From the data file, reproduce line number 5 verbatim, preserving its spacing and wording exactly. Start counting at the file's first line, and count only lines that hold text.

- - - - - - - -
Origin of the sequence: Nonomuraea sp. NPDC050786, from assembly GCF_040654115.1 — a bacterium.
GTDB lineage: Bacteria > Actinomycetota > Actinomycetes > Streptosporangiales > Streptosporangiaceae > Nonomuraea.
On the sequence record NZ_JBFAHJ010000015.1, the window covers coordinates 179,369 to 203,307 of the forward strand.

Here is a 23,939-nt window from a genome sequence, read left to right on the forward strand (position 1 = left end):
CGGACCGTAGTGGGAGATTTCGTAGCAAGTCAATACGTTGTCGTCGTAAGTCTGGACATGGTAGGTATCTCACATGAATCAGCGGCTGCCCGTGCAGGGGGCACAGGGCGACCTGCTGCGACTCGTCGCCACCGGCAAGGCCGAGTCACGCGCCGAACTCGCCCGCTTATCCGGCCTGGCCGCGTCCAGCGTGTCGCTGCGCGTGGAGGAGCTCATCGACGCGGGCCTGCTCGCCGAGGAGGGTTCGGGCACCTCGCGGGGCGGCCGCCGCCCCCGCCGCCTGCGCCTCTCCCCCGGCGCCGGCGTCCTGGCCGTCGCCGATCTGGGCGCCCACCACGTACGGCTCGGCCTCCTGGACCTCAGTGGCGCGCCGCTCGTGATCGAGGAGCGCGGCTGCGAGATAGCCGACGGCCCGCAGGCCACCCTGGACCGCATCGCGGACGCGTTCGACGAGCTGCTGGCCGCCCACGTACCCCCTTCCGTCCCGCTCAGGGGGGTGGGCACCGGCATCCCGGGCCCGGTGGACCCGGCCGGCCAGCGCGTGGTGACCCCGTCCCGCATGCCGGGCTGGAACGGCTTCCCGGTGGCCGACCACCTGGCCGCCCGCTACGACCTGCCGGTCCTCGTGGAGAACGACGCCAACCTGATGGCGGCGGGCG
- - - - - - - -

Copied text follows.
CGGACCGTAGTGGGAGATTTCGTAGCAAGTCAATACGTTGTCGTCGTAAGTCTGGACATGGTAGGTATCTCACATGAATCAGCGGCTGCCCGTGCAGGGGGCACAGGGCGACCTGCTGCGACTCGTCGCCACCGGCAAGGCCGAGTCACGCGCCGAACTCGCCCGCTTATCCGGCCTGGCCGCGTCCAGCGTGTCGCTGCGCGTGGAGGAGCTCATCGACGCGGGCCTGCTCGCCGAGGAGGGTTCGGGCACCTCGCGGGGCGGCCGCCGCCCCCGCCGCCTGCGCCTCTCCCCCGGCGCCGGCGTCCTGGCCGTCGCCGATCTGGGCGCCCACCACGTACGGCTCGGCCTCCTGGACCTCAGTGGCGCGCCGCTCGTGATCGAGGAGCGCGGCTGCGAGATAGCCGACGGCCCGCAGGCCACCCTGGACCGCATCGCGGACGCGTTCGACGAGCTGCTGGCCGCCCACGTACCCCCTTCCGTCCCGCTCAGGGGGGTGGGCACCGGCATCCCGGGCCCGGTGGACCCGGCCGGCCAGCGCGTGGTGACCCCGTCCCGCATGCCGGGCTGGAACGGCTTCCCGGTGGCCGACCACCTGGCCGCCCGCTACGACCTGCCGGTCCTCGTGGAGAACGACGCCAACCTGATGGCGGCGGGCG